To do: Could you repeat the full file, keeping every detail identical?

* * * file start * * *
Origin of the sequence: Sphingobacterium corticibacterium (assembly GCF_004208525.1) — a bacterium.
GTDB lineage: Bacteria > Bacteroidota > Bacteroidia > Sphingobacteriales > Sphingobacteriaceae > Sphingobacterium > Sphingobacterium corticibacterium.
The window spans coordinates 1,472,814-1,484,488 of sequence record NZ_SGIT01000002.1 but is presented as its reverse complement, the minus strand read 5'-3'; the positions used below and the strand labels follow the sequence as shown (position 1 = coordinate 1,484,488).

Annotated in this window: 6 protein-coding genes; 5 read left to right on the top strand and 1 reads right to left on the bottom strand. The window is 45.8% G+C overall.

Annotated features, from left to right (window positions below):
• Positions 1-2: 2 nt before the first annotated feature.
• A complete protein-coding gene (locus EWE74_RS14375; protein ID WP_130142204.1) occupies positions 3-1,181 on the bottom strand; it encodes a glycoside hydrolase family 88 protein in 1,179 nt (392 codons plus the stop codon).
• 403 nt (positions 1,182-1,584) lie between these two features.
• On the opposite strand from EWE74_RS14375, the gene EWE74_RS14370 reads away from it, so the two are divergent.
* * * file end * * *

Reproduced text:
Origin of the sequence: Sphingobacterium corticibacterium (assembly GCF_004208525.1) — a bacterium.
GTDB lineage: Bacteria > Bacteroidota > Bacteroidia > Sphingobacteriales > Sphingobacteriaceae > Sphingobacterium > Sphingobacterium corticibacterium.
The window spans coordinates 1,472,814-1,484,488 of sequence record NZ_SGIT01000002.1 but is presented as its reverse complement, the minus strand read 5'-3'; the positions used below and the strand labels follow the sequence as shown (position 1 = coordinate 1,484,488).

Annotated in this window: 6 protein-coding genes; 5 read left to right on the top strand and 1 reads right to left on the bottom strand. The window is 45.8% G+C overall.

Annotated features, from left to right (window positions below):
• Positions 1-2: 2 nt before the first annotated feature.
• A complete protein-coding gene (locus EWE74_RS14375; protein ID WP_130142204.1) occupies positions 3-1,181 on the bottom strand; it encodes a glycoside hydrolase family 88 protein in 1,179 nt (392 codons plus the stop codon).
• 403 nt (positions 1,182-1,584) lie between these two features.
• On the opposite strand from EWE74_RS14375, the gene EWE74_RS14370 reads away from it, so the two are divergent.